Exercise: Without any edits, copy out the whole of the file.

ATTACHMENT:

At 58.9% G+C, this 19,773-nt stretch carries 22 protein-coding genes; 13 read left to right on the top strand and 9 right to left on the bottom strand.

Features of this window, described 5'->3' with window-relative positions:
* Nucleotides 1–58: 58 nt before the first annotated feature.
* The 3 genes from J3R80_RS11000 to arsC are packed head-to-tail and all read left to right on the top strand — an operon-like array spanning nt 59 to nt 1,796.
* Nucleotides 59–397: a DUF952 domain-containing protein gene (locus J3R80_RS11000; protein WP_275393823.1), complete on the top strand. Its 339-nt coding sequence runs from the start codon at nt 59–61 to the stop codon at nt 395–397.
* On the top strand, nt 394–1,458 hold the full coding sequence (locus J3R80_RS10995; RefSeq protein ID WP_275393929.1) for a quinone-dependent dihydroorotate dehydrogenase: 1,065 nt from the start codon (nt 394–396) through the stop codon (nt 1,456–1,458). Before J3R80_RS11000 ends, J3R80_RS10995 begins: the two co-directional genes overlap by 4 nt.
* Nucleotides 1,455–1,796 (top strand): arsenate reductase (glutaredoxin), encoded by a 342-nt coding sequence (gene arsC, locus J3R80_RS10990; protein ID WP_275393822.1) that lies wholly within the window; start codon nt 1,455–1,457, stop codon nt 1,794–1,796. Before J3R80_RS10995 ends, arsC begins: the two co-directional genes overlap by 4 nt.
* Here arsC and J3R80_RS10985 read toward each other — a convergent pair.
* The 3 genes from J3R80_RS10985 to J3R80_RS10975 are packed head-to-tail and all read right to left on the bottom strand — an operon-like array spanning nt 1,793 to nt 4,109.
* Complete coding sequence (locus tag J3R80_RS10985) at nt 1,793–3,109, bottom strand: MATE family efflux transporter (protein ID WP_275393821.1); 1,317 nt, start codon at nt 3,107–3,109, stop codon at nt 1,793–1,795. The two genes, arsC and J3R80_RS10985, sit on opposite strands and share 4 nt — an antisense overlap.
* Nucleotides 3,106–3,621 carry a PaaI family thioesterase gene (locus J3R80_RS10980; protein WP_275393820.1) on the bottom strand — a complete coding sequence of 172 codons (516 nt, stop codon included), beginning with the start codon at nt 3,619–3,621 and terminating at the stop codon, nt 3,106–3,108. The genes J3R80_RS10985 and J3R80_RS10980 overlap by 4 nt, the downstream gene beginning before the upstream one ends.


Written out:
At 58.9% G+C, this 19,773-nt stretch carries 22 protein-coding genes; 13 read left to right on the top strand and 9 right to left on the bottom strand.

Features of this window, described 5'->3' with window-relative positions:
* Nucleotides 1–58: 58 nt before the first annotated feature.
* The 3 genes from J3R80_RS11000 to arsC are packed head-to-tail and all read left to right on the top strand — an operon-like array spanning nt 59 to nt 1,796.
* Nucleotides 59–397: a DUF952 domain-containing protein gene (locus J3R80_RS11000; protein WP_275393823.1), complete on the top strand. Its 339-nt coding sequence runs from the start codon at nt 59–61 to the stop codon at nt 395–397.
* On the top strand, nt 394–1,458 hold the full coding sequence (locus J3R80_RS10995; RefSeq protein ID WP_275393929.1) for a quinone-dependent dihydroorotate dehydrogenase: 1,065 nt from the start codon (nt 394–396) through the stop codon (nt 1,456–1,458). Before J3R80_RS11000 ends, J3R80_RS10995 begins: the two co-directional genes overlap by 4 nt.
* Nucleotides 1,455–1,796 (top strand): arsenate reductase (glutaredoxin), encoded by a 342-nt coding sequence (gene arsC, locus J3R80_RS10990; protein ID WP_275393822.1) that lies wholly within the window; start codon nt 1,455–1,457, stop codon nt 1,794–1,796. Before J3R80_RS10995 ends, arsC begins: the two co-directional genes overlap by 4 nt.
* Here arsC and J3R80_RS10985 read toward each other — a convergent pair.
* The 3 genes from J3R80_RS10985 to J3R80_RS10975 are packed head-to-tail and all read right to left on the bottom strand — an operon-like array spanning nt 1,793 to nt 4,109.
* Complete coding sequence (locus tag J3R80_RS10985) at nt 1,793–3,109, bottom strand: MATE family efflux transporter (protein ID WP_275393821.1); 1,317 nt, start codon at nt 3,107–3,109, stop codon at nt 1,793–1,795. The two genes, arsC and J3R80_RS10985, sit on opposite strands and share 4 nt — an antisense overlap.
* Nucleotides 3,106–3,621 carry a PaaI family thioesterase gene (locus J3R80_RS10980; protein WP_275393820.1) on the bottom strand — a complete coding sequence of 172 codons (516 nt, stop codon included), beginning with the start codon at nt 3,619–3,621 and terminating at the stop codon, nt 3,106–3,108. The genes J3R80_RS10985 and J3R80_RS10980 overlap by 4 nt, the downstream gene beginning before the upstream one ends.